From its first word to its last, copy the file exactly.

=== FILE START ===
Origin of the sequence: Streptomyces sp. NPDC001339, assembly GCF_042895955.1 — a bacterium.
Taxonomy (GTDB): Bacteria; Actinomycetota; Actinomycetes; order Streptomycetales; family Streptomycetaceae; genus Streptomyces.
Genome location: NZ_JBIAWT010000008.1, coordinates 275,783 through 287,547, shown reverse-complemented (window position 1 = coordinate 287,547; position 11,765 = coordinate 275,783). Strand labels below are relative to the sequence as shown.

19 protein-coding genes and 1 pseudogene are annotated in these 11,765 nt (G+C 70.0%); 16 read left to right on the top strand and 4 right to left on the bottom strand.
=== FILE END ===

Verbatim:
Origin of the sequence: Streptomyces sp. NPDC001339, assembly GCF_042895955.1 — a bacterium.
Taxonomy (GTDB): Bacteria; Actinomycetota; Actinomycetes; order Streptomycetales; family Streptomycetaceae; genus Streptomyces.
Genome location: NZ_JBIAWT010000008.1, coordinates 275,783 through 287,547, shown reverse-complemented (window position 1 = coordinate 287,547; position 11,765 = coordinate 275,783). Strand labels below are relative to the sequence as shown.

19 protein-coding genes and 1 pseudogene are annotated in these 11,765 nt (G+C 70.0%); 16 read left to right on the top strand and 4 right to left on the bottom strand.